Islam and science describes the relationship between Muslim communities and science in general. From an Islamic standpoint, science, the study of nature, is considered to be linked to the concept of Tawhid (the Oneness of God), as are all other branches of knowledge. In Islam, nature is not seen as a separate entity, but rather as an integral part of Islam’s holistic outlook on God, humanity, and the world.
This link implies a sacred aspect to the pursuit of scientific knowledge by Muslims, as nature itself is viewed in the Qur’an as a compilation of signs pointing to the Divine.
 It was with this understanding that the pursuit of science was tolerated in Islamic civilizations, specifically during the eighth to sixteenth centuries, prior to the colonization of the Muslim world.
According to theoretical physicist Jim Al-Khalili, the modern scientific method was pioneered by Islamic scientist Ibn Al-Haytham (known to the west as “Alhazen”) whose contributions are likened to those of Isaac Newton.
 Alhazen helped shift the emphasis on abstract theorizing onto systematic and repeatable experimentation, followed by careful criticism of premises and inferences. Robert Briffault, in The Making of Humanity, asserts that the very existence of science, as it is understood in the modern sense, is rooted in the scientific thought and knowledge that emerged in Islamic civilizations during this time.
Muslim scientists and scholars have subsequently developed a spectrum of viewpoints on the place of scientific learning within the context of Islam, none of which are universally accepted.
 However, most maintain the view that the acquisition of knowledge and scientific pursuit in general is not in disaccord with Islamic thought and religious belief. Physicist Taner Edis argues this is because some Muslims are reading into the metaphorical language of the Holy books what is not there, including recent scientific discoveries. Overview
The religion Islam has its own worldview system including beliefs about “ultimate reality, epistemology, ontology, ethics, purpose, etc.” Muslims believe that the Qur’an is the final revelation of God for the guidance of
Science is the pursuit of knowledge and understanding of the natural and social world following a systematic methodology based on evidence. It is a system of acquiring knowledge based on empiricism, experimentation, and methodological naturalism, as well as to the organized body of knowledge humans have gained by such research. Scientists maintain that scientific investigation must adhere to the scientific method, a process for evaluating empirical knowledge that explains observable events in nature as results of natural causes, rejecting supernatural notions. Islam, like all religions, believes in the supernatural that is accessible or interacts with Man in this life.
One of the most important features of Science is the precise quantitative prediction. In this aspect it differs from many religious texts where physical phenomena are depicted in a very qualitative way, often by the use of words carrying several meanings. History
Classical Islamic science
Science in medieval Islam, Islamic cosmology, Astronomy in medieval Islam, Mathematics in medieval Islam, Physics in medieval Islam, and Medicine in medieval Islam In the history of science, Islamic science refers to the science developed under Islamic civilization between the 8th and 16th centuries, during what is known as the Islamic Golden Age.[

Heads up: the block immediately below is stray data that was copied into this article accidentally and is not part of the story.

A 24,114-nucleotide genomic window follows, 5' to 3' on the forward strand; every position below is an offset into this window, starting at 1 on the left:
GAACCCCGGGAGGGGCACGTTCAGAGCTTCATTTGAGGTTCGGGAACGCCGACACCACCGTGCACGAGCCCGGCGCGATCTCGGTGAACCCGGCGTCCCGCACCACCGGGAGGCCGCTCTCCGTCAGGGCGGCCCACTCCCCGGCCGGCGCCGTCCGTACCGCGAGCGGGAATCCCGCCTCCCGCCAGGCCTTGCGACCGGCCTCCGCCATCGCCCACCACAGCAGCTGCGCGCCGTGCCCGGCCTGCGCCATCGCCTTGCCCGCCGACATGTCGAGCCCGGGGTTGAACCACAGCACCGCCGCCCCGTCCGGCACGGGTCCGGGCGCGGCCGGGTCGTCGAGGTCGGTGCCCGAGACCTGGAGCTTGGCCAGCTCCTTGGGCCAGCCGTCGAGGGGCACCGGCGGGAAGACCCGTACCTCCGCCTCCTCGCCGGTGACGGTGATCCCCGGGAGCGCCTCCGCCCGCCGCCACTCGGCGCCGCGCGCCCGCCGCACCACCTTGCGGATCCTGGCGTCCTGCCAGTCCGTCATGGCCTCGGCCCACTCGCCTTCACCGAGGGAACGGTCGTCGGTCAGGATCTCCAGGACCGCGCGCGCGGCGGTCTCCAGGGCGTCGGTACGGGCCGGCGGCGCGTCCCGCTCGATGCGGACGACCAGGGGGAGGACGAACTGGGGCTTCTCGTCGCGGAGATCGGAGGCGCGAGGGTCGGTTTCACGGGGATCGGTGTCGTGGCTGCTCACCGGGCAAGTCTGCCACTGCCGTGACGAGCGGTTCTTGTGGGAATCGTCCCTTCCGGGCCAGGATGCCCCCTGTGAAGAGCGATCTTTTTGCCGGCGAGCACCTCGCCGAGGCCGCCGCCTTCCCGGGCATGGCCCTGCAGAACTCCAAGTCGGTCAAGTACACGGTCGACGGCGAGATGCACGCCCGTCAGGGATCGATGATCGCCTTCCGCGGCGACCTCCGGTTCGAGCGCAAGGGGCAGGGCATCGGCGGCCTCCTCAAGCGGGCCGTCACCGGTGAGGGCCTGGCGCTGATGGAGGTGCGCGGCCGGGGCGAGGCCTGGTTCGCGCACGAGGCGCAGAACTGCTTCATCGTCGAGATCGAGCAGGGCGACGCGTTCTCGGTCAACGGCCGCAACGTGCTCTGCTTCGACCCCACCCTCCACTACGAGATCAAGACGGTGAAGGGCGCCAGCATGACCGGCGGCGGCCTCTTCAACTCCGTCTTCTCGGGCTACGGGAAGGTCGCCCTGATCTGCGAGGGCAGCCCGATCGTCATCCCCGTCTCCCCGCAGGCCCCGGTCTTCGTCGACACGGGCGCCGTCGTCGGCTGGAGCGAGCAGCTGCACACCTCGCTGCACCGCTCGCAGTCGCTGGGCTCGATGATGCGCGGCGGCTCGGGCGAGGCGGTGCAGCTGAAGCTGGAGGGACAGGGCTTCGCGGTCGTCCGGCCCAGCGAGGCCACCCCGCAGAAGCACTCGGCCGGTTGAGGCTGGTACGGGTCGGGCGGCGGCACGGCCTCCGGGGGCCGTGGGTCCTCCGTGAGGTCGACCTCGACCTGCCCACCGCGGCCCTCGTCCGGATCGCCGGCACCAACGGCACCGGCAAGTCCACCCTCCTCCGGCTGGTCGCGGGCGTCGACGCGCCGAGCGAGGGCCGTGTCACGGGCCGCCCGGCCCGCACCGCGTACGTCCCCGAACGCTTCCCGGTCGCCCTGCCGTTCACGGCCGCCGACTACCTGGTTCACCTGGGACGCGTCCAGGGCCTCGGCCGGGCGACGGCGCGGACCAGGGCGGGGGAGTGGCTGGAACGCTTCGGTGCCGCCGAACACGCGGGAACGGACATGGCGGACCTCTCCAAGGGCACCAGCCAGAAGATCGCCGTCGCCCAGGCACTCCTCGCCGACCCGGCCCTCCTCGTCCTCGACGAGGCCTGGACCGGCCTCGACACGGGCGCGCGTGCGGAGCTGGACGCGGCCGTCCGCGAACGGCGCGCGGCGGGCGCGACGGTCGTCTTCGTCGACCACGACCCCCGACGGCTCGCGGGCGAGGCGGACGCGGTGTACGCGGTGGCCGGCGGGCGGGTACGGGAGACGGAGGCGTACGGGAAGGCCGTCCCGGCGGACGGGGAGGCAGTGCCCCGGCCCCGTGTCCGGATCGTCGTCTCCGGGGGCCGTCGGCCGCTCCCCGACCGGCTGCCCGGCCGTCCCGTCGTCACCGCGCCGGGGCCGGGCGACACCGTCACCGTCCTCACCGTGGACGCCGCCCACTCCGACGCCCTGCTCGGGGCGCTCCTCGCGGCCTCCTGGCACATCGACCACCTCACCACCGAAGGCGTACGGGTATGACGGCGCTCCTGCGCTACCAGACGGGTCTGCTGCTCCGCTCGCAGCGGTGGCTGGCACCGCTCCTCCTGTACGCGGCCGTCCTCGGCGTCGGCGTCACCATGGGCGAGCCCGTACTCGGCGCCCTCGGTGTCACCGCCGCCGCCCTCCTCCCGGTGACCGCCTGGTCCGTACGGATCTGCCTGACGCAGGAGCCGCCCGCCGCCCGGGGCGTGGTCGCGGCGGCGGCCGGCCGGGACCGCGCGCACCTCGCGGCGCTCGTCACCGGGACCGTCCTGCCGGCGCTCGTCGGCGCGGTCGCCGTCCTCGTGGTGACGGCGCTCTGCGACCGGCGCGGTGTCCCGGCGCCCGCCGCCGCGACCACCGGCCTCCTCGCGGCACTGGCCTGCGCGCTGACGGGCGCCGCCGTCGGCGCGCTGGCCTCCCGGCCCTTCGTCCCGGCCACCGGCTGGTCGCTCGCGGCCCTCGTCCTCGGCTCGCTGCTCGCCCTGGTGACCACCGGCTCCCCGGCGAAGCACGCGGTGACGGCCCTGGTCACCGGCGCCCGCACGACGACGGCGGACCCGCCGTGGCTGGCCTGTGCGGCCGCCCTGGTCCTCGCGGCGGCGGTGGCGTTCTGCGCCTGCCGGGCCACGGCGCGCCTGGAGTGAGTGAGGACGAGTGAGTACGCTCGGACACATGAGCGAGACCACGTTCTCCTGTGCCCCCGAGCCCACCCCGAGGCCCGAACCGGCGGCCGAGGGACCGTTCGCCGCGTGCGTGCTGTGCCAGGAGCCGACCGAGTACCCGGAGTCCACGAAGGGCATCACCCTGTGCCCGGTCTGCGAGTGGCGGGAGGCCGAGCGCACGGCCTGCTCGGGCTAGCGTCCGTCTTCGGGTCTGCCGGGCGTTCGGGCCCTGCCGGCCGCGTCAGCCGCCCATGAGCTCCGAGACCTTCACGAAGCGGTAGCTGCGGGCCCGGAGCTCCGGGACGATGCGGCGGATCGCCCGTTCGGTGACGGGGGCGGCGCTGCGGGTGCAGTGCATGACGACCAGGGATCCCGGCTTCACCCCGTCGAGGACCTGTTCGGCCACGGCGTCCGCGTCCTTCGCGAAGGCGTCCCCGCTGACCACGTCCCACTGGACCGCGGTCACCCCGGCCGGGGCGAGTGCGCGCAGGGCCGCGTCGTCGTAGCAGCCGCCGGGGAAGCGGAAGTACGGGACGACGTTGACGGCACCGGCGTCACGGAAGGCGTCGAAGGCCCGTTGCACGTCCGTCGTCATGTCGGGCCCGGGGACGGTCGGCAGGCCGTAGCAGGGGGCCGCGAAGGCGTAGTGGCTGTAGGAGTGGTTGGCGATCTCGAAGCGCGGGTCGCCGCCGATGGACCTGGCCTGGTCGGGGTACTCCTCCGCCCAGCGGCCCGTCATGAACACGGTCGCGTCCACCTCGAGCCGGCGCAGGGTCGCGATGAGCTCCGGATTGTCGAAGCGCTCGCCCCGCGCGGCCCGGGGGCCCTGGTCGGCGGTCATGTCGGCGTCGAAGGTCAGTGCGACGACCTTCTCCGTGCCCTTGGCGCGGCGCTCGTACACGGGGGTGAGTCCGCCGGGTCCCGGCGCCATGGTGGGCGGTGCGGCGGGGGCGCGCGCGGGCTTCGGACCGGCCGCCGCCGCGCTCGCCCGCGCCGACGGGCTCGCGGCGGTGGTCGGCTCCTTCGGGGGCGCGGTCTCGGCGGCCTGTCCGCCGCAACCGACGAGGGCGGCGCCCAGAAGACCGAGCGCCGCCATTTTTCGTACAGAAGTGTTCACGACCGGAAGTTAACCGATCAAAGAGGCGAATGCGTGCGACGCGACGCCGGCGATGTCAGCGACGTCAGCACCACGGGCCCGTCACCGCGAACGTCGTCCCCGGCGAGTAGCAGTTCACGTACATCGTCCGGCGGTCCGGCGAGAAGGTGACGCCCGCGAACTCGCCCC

It is also known as Arabic science since the majority of texts during this period were written in Arabic, the lingua franca of Islamic civilization. Despite these terms, not all scientists during this period were Muslim or Arab, as there were a number of notable non-Arab scientists (most notably Persians), as well as some non-Muslim scientists, who contributed to scientific studies in the Islamic world.
A number of modern scholars such as Fielding H. Garrison, Abdus Salam and Hossein Nasr consider modern science and the scientific method to have been greatly inspired by Muslim scientists who introduced a modern empirical, experimental and quantitative approach to scientific inquiry. Some scholars, notably Donald Routledge Hill, Ahmad Y Hassan, Abdus Salam, and George Saliba, have referred to their achievements as a Muslim scientific revolution, though this does not contradict the traditional view of the Scientific Revolution which is still supported by most scholars.
It is believed that it was the empirical attitude of the Qur’an and Sunnah which inspired medieval Muslim scientists, in particular Alhazen (965-1037), to develop the scientific method. It is also known that certain advances made by medieval Muslim astronomers, geographers and mathematicians was motivated by problems presented in Islamic scripture, such as Al-Khwarizmi’s (c. 780-850) development of algebra in order to solve the Islamic inheritance laws, and developments in astronomy, geography, spherical geometry and spherical trigonometry in order to determine the direction of the Qibla, the times of Salah prayers, and the dates of the Islamic calendar.
The increased use of dissection in Islamic medicine during the 12th and 13th centuries was influenced by the writings of the Islamic theologian, Al-Ghazali, who encouraged the study of anatomy and use of dissections as a method of gaining knowledge of God’s creation. In al-Bukhari’s and Muslim’s collection of sahih hadith it is said: